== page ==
Sannirut, a tiny peninsula, located on Bylot Island, Nunavut,  is home to some of the best-preserved prehistoric artifacts in Canada’s Far North, but the treasure trove of archeological gems are being threatened by global climate change.

Robert Park checking a theodolite.

Robert Park, professor of anthropology in Waterloo’s Faculty of Arts has spent much of his life unraveling secrets of how communities and cultures existed in one of the most difficult climates on earth.

“When an archeological site remains continuously frozen, you get preservation that you don’t get other places,” says Park, an archeological anthropologist.

Freeze and thaw                         

“Climate change is resulting in some of those things being lost in a series of freeze and thaw cycles,” Park explains, adding that as the land freezes and thaws again, it is slumping into the water and the rich stories of life in the north are being washed away with the land.

Sannirut has been continuously occupied since 2,300 BC and the frozen tundra and permafrost have done a good job of preserving artifacts that help researchers understand life of bygone cultures and communities.

But climate change is threatening all of that. Prime sites are being lost faster than archeologists can dig them up.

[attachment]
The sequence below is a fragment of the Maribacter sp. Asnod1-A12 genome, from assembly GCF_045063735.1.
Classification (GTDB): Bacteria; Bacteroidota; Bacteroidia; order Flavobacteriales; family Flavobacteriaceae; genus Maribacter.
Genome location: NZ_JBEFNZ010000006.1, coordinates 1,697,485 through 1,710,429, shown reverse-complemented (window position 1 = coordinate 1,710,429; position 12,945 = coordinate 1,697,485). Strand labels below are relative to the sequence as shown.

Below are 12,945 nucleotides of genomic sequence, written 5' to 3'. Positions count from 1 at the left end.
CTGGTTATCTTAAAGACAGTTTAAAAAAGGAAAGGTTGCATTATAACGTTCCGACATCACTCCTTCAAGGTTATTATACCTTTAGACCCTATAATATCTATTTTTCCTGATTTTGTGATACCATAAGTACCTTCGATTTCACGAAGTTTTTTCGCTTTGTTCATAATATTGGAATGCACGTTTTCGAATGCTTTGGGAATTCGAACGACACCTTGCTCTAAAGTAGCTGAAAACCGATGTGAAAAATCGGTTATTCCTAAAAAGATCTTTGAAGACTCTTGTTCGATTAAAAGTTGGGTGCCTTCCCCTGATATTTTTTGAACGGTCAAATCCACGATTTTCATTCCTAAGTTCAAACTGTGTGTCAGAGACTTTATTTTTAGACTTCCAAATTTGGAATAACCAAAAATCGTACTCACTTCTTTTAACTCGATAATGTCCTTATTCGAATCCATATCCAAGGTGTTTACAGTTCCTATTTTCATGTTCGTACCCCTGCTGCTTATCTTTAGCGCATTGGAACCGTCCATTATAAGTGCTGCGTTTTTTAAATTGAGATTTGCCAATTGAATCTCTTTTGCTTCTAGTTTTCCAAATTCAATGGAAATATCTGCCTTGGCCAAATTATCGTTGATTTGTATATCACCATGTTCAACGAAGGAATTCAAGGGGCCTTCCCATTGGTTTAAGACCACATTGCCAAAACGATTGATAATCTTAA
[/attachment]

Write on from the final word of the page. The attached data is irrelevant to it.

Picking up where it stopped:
“You can actually see the change in the last two or three decades,” he says.

Mission to save artifacts

Park hopes that in summer of 2014 he will be part of a mission to Sannirut with the goal of slowing down climate change.

Following consultation with UW engineers and permafrost experts, one idea Park is considering is the use of heat pipes. A pipe filled with fluid is inserted into the ground and the fluid takes heat from the lower end of the pipe bringing it to the top, decreasing the temperature of the surrounding ground.

Another idea being considered is erecting snow fence around the site to prevent the snow from insulating the ground.

“A lot is already being lost, but I think we can do something. Cost is a problem, because everything needs to be flown to the site by helicopter. What we bring can’t be too bulky or heavy and we need to work with local Inuit groups to ensure their approval and participation in whatever we end up trying.”